My first thought when I saw the challenge was, “I’ll hike the Sourland Mountain Preserve to Devil’s Half Acre“. Bhavna offered to come with me. The parking in the area near the trailhead on Mountain View Road was filled with cars. Devil’s Half Acre is a large boulder field with talus caves which can be approached through the Sourland Mountain Preserve by taking the northernmost trail 3/4 of the way up and then heading about 1/2 mile to the north/northwest.
The warmer weather seduced local area residents and their dogs to enjoy the outdoors. We started up over the rocky terrain. I scrambled, took this shot and noticed that Bhavna was way behind me.
While on Hike and Hops at St. Michaels Farm Preserve a few weeks ago, we both injured our feet. It seems Bhavna didn’t recover as quickly as I did. Her mind was willing, but her body was not able. We walked the shortest part of the trail returning to the car, just thirty minutes after starting. I got this shot and a few others.
To fend off seasonal affective disorder (SAD) and get some fresh air, Bhavna and I decided that in 2019 we would find our way outside despite both hating the cold. We joined the REI co-op, bought some base layers, and new jackets, hiking boots, etc. After three months of staying indoors drinking craft ales, I start to look and feel “round“, especially in my mid-section.
One of the perks of joining the REI Co-op is that we get access to classes about hammocking, hiking, biking etc. This past weekend Bhavana and I signed up for a beginner’s hike; the Hike and Hops at St. Michael’s Farm Preserve. The Lawrenceville REI Co-op organised this hike. When we awoke that morning, Bhavna and I were sure REI would cancel the walk. It had rained the night before, and the warmer air temp was melting the snow. We expected the trail would be too wet to hike. It was too wet but not so much to cancel the hike. We layered up and drove to the trailhead on Princeton Avenue to find a group of about eight people waiting in the parking lot.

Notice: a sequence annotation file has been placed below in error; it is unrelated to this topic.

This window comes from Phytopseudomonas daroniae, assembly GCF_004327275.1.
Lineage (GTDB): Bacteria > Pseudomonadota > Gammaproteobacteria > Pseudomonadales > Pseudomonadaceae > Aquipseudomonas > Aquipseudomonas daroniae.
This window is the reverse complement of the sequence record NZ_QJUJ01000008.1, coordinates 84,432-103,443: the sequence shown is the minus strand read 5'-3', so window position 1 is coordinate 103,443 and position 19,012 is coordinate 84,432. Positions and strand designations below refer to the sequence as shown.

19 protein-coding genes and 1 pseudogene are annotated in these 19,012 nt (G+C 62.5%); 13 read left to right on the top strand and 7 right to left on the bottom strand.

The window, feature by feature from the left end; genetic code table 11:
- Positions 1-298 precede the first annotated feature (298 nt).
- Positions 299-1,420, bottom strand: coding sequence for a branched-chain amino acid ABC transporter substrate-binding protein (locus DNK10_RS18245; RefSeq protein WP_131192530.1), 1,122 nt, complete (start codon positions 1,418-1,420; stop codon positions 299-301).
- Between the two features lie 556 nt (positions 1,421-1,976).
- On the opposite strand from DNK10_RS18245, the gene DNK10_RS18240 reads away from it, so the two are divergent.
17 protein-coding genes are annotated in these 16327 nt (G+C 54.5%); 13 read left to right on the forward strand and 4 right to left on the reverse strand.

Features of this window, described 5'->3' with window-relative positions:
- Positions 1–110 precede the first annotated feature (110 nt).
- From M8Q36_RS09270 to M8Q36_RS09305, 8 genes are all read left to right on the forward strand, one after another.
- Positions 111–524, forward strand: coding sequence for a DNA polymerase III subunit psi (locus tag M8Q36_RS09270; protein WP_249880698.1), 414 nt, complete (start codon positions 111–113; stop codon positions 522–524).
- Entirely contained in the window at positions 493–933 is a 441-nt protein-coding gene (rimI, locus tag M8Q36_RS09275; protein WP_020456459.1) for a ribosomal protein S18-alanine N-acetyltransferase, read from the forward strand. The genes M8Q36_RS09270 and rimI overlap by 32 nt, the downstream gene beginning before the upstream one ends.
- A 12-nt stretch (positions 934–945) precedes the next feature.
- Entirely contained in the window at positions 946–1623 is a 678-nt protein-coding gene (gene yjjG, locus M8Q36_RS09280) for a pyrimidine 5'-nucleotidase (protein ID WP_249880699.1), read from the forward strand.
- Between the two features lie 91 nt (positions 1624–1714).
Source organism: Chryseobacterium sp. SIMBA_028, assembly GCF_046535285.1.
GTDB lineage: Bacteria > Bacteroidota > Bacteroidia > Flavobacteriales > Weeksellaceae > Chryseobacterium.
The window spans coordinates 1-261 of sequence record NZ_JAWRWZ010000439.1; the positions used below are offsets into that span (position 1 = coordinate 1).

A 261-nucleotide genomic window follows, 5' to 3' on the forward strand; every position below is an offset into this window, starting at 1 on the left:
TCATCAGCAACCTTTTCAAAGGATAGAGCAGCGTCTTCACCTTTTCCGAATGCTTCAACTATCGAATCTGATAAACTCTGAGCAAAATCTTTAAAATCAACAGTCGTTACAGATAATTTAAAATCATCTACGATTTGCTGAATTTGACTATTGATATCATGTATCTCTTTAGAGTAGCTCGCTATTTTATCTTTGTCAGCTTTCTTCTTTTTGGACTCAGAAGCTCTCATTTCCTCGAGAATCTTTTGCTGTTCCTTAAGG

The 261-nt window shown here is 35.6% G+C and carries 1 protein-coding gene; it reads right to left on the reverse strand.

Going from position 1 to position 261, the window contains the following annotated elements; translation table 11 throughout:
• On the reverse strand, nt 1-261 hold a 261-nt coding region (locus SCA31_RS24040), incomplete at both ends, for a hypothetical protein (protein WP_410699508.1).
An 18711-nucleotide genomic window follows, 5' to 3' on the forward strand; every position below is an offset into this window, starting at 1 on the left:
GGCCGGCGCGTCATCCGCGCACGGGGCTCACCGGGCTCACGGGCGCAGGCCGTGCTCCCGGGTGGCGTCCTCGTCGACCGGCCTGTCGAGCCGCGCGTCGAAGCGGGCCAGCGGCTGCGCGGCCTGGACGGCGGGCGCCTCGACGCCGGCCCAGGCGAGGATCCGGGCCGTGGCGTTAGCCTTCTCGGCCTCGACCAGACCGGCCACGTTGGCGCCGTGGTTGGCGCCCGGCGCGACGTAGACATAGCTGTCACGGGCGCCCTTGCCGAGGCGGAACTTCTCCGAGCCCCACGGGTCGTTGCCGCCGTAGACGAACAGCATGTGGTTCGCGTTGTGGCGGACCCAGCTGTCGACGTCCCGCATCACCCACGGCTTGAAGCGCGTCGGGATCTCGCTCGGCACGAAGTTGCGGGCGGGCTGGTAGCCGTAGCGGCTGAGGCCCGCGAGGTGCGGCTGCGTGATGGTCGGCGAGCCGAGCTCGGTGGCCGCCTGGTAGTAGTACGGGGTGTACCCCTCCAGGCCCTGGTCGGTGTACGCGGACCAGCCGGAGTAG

Now over 400 acres, the St. Michael’s property, which was preserved in 2010 and expanded in 2017, is an expanse of farm fields and forests on the edge of Hopewell Borough. From many parts of this preserve, the visitor has long views, lending the preserve a wonderful expansiveness which promotes a sense of well-being in anyone who walks its many farm roads and paths. From 1896 until 1973 this was the home of St. Michael’s Orphanage and Industrial School which was operated by the Catholic Diocese of Trenton. After the orphanage was closed, the building where the children lived and went to school was torn down and most of the land was leased to a local farmer. Before the diocese divested themselves of the property through development they offered one last chance for preservation if D&R Greenway could raise the funds to purchase the property. Over $11 million was raised, and in 2010 D&R Greenway succeeded in purchasing the land through a public/private partnership. It is now preserved as open space forever. The largest amount of the $11M purchase price for this property came from the State farmland preservation program. Six miles of farm roads provide walking trails throughout the preserve.
We met the trail guide Dan and his friend John. John lives in the area and is an educator in a local public school. Before proceeding along a soggy and muddy open field, Dan and John took turns giving an overview of the trail and history of St. Michael’s Farm. We struggled to make our way back to more solid ground. Since I stopped for Bhavna to catch-up and also to take photos, we fell behind the rest of the group.